Something I'd like to share about pacing and chapter breaks learned the hard way.
There are three ways I use to pass time in a story. There's in-prose passage when you say something like "some time later" or "After a while". These work best when the action is continuing throughout and is intended to flow unimpeded from one bit of time to another. Like say your characters enter a maze. Instead of describing every turn in detail you can say 'They continued through the maze making educated guesses and left turns for several hours before finding the dreaded minotaur." This passes several hours of "prose time" spent on the same small action. Nothing significant happened within the aside and the reader doesn't feel rushed.
The second option is what I call the "scene break". It's a change in time or place usually indicated by asterisks, dotted or solid lines, tiny graphics or my favorite - the ' ~*~ '
Scene Break transitions take place at the close of something. When it comes up whatever happened in the preceding passage is over and no longer of concern. Going back to the maze idea, I'd use a scene break when the maze goers stop their random turns to sleep for the night, instead of explaining in long boring detail the efforts of setting up camp and fixing dinner, I'd employ a scene break and resume with "In the morning they started searching again." This gives the reader a significant stutter in time and implies that things actually occured while they were gone. To put it in more modern terms, it's like the commercial break in a tv show. We don't care about the commercials but we know they're there. The show will pick up at a more convenient time when there is something important going on. In that vein I usually conclude scenes with a wrapping up line, bringing the reader to an even halt before the break.
Scene breaks are often followed by a change in location or cast, like when you switch from the A story characters to the B story characters. When used this way the break implies time or distance between the two events. If the hero and the villain were making camp on either side of a forest, I'd employ a scene break to transition between them. If they were camping within earshot, I'd use prose instead, giving the reader a first-hand impression how close the two camps actually were to each other. These extra scenes usually come at the beginning or end of a chapter, at least in Threadcaster. There's enough focus on Cat and her party that any deviation from that story feels like a derailment. Scene injections can take place in the middle of chapters, but always be aware of pacing; whether it's a line of asterisks or twenty paragraphs, applying a scene break severs the connection between the reader and the events they were just reading about.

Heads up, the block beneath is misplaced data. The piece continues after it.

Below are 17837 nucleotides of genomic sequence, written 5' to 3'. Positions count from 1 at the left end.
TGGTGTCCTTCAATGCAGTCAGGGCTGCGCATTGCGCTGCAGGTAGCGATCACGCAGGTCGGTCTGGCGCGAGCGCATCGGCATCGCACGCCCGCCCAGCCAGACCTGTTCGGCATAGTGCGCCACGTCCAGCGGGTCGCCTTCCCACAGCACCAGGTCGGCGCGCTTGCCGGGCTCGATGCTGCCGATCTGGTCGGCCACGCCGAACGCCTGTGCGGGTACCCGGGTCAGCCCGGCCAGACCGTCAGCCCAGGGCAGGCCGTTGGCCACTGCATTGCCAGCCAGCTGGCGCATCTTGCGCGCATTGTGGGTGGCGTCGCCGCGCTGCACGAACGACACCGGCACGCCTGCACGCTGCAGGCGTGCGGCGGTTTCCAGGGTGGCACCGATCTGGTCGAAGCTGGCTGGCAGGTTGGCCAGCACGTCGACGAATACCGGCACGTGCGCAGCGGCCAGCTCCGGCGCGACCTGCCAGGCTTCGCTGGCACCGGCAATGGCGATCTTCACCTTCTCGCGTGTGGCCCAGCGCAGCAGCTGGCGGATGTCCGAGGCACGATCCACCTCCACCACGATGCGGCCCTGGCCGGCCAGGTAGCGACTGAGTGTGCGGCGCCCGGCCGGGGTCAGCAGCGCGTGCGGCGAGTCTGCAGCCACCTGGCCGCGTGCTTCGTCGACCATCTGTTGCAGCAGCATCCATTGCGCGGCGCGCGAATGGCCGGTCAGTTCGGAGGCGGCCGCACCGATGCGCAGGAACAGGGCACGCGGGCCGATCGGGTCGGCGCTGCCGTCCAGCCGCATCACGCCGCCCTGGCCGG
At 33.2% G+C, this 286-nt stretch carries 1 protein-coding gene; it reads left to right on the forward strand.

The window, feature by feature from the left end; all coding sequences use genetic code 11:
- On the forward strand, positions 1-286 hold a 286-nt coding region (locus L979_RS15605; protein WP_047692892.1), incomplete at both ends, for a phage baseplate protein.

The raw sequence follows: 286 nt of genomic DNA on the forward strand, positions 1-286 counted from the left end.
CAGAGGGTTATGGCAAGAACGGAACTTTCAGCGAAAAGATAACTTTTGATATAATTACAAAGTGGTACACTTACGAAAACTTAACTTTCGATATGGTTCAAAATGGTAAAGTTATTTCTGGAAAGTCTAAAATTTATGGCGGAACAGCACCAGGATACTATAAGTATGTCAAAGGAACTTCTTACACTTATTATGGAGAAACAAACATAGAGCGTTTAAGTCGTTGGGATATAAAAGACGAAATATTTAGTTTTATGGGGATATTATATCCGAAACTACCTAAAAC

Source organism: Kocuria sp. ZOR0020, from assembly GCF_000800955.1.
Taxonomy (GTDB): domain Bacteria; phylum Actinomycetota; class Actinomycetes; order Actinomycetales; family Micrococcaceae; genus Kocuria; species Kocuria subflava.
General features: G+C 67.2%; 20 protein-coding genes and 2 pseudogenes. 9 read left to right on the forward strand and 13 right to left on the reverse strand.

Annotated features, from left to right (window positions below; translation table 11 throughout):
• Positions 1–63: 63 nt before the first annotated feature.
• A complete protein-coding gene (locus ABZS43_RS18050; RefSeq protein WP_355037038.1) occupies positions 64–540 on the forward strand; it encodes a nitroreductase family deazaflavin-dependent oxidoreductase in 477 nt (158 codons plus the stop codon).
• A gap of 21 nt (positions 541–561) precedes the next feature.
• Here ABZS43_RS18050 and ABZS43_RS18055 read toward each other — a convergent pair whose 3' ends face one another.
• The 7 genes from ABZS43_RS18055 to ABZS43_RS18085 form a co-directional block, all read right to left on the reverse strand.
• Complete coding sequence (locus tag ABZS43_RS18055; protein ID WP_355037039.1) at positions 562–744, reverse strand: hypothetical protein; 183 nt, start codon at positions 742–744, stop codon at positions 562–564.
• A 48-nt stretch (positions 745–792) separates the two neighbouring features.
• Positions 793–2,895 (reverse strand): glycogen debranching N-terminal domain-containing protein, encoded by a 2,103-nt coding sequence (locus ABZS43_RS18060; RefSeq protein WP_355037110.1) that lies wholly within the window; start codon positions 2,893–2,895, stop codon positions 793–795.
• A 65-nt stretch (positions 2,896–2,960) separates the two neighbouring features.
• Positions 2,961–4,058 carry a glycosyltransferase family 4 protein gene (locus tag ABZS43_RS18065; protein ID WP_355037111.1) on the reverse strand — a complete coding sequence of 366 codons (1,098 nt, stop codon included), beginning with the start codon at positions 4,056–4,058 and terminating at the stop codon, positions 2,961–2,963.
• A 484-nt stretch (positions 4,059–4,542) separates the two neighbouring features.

The final (and title) form of time jumping is Chapter Breaks. This is the most severe time jump of them all. If you want to pass hours, days, or even years the chapter break will do it. People usually see chapters as a good place to put the book down for a while, it's dangerous to bridge important action from one chapter to another unless you're really good at writing cliffhangers. Some authors are almost devilishly good at making you want to jump straight into their next chapter, especially near climaxes when everything is happening at once. In threadcaster I use chapters as containing nodes chronicling each stage of our quest into identifiable bits. Most end with a hint of where the party will be going next and a reflection of where they just left. Never end a chapter lightly and be careful of where you cut things short. Sometimes a chapter break happens naturally, you have to obey the pacing of the story and listen to your reader voice as you go along.
Right now I'm looking at an eight page chapter. I like my chapters being twelve, but I've tried prosing the time away and scene breaking the time away and neither of those had the impact they needed. This scene needs a chapter break and so I shall do it, letting the meaning of the previous scene sink in with a reader who needs a chance to take a breath and turn a page.